It seems like I’ve spent more time stressing about the Statement of Purpose than I have spent actually writing it. That being said, I’ve completed three drafts so far and plan on starting a fourth soon. Considering this is the biggest, most important part of the application, I can’t afford to submit anything that’s less than perfect.

Recently, I attended a JET interest meeting being lead by a former JET coordinator. I had been to a similar meeting by the same guy a couple years ago just to see if I was interested in the program, but now I decided to go to remind myself of anything I could have forgotten, as well as giving myself a chance to have a face-to-face with someone who can answer any of my questions. With less than a month to go until the due date, I need to put the finishing touches on my application and send it off so I can finally stop stressing. This meeting was incredibly helpful in guiding me on those last steps.

The meeting went as I assumed it would, with the guy explaining the technical aspects of the program for people who don’t know what it is exactly, but what was really helpful were the small tips here and there. He reminded us to sign the printed out application form, which is something that I might have forgotten to do otherwise. He also clarified the program as something that was more of a recruiting program that set you up with individual local governments, which is a detail that can matter when writing the statement of purpose.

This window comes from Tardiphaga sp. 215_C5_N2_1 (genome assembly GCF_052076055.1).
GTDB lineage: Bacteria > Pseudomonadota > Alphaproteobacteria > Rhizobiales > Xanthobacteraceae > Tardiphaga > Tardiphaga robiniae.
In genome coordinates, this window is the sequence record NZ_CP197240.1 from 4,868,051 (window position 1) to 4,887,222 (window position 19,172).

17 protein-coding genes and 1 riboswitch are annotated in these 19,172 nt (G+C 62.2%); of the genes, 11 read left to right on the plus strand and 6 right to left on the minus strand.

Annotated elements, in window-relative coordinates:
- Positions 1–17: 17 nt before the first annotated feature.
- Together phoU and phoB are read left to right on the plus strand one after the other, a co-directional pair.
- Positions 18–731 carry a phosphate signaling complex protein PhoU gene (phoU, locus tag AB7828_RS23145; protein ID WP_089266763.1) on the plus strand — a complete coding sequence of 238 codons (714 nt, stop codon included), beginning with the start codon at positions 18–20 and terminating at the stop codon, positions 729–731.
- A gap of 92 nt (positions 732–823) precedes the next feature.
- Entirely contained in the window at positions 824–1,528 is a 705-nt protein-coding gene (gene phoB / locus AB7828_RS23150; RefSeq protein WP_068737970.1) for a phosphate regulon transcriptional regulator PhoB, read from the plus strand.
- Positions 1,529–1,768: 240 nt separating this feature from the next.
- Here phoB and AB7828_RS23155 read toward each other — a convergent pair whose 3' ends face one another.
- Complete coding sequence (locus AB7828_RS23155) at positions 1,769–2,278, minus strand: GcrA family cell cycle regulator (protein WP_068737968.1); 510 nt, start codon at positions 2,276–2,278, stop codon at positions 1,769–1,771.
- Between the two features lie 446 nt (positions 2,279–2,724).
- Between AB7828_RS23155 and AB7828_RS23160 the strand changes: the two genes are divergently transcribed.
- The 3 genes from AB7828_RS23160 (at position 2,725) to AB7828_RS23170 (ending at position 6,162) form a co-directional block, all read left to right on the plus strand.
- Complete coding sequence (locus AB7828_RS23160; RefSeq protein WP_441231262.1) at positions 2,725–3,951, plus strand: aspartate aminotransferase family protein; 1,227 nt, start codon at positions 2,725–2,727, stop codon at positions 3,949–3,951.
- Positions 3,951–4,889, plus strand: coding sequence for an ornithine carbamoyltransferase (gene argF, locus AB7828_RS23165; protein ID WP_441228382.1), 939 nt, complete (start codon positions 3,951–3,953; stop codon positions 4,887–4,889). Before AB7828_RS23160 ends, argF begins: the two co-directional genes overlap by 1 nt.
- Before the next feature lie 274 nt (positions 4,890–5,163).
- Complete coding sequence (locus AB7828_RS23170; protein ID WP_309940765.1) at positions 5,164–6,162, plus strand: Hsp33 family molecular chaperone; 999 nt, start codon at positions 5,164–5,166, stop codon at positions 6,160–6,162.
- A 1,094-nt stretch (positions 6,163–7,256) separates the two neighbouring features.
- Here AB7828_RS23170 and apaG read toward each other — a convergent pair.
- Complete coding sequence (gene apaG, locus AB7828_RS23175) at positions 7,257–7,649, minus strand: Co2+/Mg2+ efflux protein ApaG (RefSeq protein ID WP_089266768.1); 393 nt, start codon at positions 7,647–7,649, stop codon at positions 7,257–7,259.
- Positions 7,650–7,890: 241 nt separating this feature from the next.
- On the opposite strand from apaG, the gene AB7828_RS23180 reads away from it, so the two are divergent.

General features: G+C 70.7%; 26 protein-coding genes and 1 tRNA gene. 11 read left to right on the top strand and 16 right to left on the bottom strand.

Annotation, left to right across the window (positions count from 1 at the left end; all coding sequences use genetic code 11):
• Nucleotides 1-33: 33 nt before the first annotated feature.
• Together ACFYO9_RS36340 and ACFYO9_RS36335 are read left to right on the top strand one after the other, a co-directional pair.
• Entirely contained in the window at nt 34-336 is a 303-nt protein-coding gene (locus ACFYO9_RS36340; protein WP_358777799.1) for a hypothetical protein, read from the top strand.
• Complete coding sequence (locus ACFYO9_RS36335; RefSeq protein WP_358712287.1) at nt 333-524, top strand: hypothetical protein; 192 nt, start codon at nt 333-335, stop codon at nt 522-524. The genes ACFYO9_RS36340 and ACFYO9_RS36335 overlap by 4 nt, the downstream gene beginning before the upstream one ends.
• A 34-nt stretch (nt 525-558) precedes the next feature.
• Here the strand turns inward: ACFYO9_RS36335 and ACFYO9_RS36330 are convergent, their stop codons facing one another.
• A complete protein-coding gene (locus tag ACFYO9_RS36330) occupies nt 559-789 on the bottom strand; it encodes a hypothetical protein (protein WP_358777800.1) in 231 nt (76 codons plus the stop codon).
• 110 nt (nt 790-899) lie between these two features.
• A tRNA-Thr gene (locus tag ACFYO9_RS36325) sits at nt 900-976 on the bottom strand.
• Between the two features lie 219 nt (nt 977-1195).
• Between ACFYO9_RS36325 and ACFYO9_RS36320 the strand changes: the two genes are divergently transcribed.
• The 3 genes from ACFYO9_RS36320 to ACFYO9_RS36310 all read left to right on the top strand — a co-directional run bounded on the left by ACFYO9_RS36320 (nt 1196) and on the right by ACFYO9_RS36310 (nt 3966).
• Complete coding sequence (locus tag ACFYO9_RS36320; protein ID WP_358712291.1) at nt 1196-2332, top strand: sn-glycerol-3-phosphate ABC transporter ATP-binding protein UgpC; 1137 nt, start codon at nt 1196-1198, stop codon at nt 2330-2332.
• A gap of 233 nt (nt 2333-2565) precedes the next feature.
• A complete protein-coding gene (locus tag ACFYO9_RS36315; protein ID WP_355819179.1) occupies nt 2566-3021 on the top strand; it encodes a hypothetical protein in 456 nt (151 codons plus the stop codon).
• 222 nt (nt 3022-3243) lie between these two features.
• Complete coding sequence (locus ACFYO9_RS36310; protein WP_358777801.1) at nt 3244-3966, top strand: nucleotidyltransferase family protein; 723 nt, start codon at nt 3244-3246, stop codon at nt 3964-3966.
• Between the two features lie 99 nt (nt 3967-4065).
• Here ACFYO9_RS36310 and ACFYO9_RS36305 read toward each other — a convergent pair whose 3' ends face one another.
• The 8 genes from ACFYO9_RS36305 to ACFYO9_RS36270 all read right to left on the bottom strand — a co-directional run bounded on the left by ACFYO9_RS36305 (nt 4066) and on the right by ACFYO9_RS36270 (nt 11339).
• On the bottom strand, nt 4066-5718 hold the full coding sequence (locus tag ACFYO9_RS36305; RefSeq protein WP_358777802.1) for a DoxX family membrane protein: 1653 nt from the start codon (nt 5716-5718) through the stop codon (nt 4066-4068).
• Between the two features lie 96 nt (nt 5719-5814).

But what was most helpful was the reminder that they want people who have tangible goals. The example he gave was his own goal of wanting to pass a certain JLPT level within a certain amount of time. Again, this was a small detail but it really stood out to me personally.

I realized that in my statement of purpose, I hadn’t properly laid out my goals. Sure, I talked about my future career of wanting to be involved in international communication in some way, but thinking about it now, that goal is intangible and its success is hard to define. It is also something that cannot be completed within my time as an ALT.

This small example that he gave us caused me to rethink my entire statement of purpose, as well as my goals for going to Japan. Why do I want to go to Japan? What do I hope to achieve while I am there? Why does it take me going to Japan to achieve these goals?

I definitely need to think about these things and lay them out properly in my essay. Of course I know that I want to go to Japan, but how do I explain my motivation to someone else? That’s something that I’m going to have to think about.

It might be a bit late at this point, but I recommend everyone to go to a JET interest meeting. Even if you feel like you already know everything there is to know about the program, having a chance to ask those personalized questions to someone who knows the process inside and out isn’t something you often get to do. Take advantage of all the information you possibly can as soon as you can. Even with a month to go, I was reminded of several important aspects that are going to hopefully help me out as I put the finishing touches on my application.


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